Brand bias is pointless when buying cameras

Nearly every time I go photograph an event, someone wanting to get into photography sees me with a rather large camera and asks, “So you use Canon? Is it better than the rest?” or “Don’t you know Nikon is better?” People seem to have a very set idea that one must be better than the other. That’s just not how it works.

Typically those who bring this up with me are fairly surprised when I say that there really isn’t a quality difference between them.

If there was a clear and distinct difference making a brand responsible for the No. 1 camera in the world, then every professional would use that brand and it would not be split like it is in the field.

There are only a few reasons why I chose to buy Canon and most of those reasons are not relevant anymore or relevant to other people.

To start, I would like to preface that a Nikon was actually the second DSLR that I owned. I thought Nikon was the best thing in the world and didn’t understand why anyone in their right mind would ever shoot anything else because, obviously, Nikon was the best.

I then started working for a company, Malinda Julien Photography, that used Canon. Believe it or not, the images were just as good as the images from a Nikon. And believe it or not, the camera did not bite when I picked it up to use at work.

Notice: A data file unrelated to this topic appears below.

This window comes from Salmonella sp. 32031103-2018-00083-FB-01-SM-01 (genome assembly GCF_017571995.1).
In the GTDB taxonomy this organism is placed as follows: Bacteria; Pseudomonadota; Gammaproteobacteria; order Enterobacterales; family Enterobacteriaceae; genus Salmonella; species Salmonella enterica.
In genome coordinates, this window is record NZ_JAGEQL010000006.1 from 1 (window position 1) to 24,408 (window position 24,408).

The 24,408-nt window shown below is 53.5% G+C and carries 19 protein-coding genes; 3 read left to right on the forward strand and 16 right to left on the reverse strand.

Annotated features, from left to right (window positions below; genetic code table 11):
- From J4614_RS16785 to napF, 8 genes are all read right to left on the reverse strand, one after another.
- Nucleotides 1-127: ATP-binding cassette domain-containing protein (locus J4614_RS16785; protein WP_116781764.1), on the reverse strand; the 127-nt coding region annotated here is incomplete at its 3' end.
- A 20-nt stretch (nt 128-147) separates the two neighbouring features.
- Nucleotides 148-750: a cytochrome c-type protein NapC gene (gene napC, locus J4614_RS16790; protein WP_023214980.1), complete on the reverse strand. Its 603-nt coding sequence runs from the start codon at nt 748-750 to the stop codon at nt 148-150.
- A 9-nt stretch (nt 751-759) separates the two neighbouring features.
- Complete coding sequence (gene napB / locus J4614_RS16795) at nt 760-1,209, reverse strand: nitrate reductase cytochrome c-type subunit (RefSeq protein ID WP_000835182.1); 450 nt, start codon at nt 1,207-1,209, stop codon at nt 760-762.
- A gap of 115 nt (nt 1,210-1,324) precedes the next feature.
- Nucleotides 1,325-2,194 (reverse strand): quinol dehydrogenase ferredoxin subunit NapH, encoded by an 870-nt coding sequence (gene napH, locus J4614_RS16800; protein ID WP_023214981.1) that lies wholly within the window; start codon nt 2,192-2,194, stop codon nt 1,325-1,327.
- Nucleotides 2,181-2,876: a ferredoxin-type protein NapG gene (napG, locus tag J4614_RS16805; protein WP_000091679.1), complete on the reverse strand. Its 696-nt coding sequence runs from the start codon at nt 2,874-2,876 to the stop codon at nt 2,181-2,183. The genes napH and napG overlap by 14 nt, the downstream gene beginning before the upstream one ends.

I had only just started getting into photography, so I did not have a wide variety of lenses to use with my Nikon. The company I worked had lenses, but they were only compatible with Canons. In order to use the lenses they had, I would need a Canon camera, so I sold my Nikon and purchased a Canon body. Thus begun my long relationship with Canon.

The only other reason I was convinced to move to Canon is not even an argument anymore. Canon has something called Canon Professional Services. The service is for those who have purchased several thousand-dollars worth of Canon equipment and get free cleanings, equipment loans, repair discounts and on-site servicing. I wanted to be a part of this program to have the perks. At the time of my switch, Nikon did not have an equivalent, but if I understand properly, Nikon now offers a professional resource like Canon Professional Services.

Canon or Nikon both produce beautiful images, there is no doubt to that. The question really comes down to personal preference. Do you personally prefer one interface over the other? Do you know someone with one that would be willing to share their equipment?

Asking which one is better is the same question as asking what brand do you use. There isn’t a good answer.

Richard Hirst is a senior journalism major from Durant, Okla. He is the photo editor for the Lariat.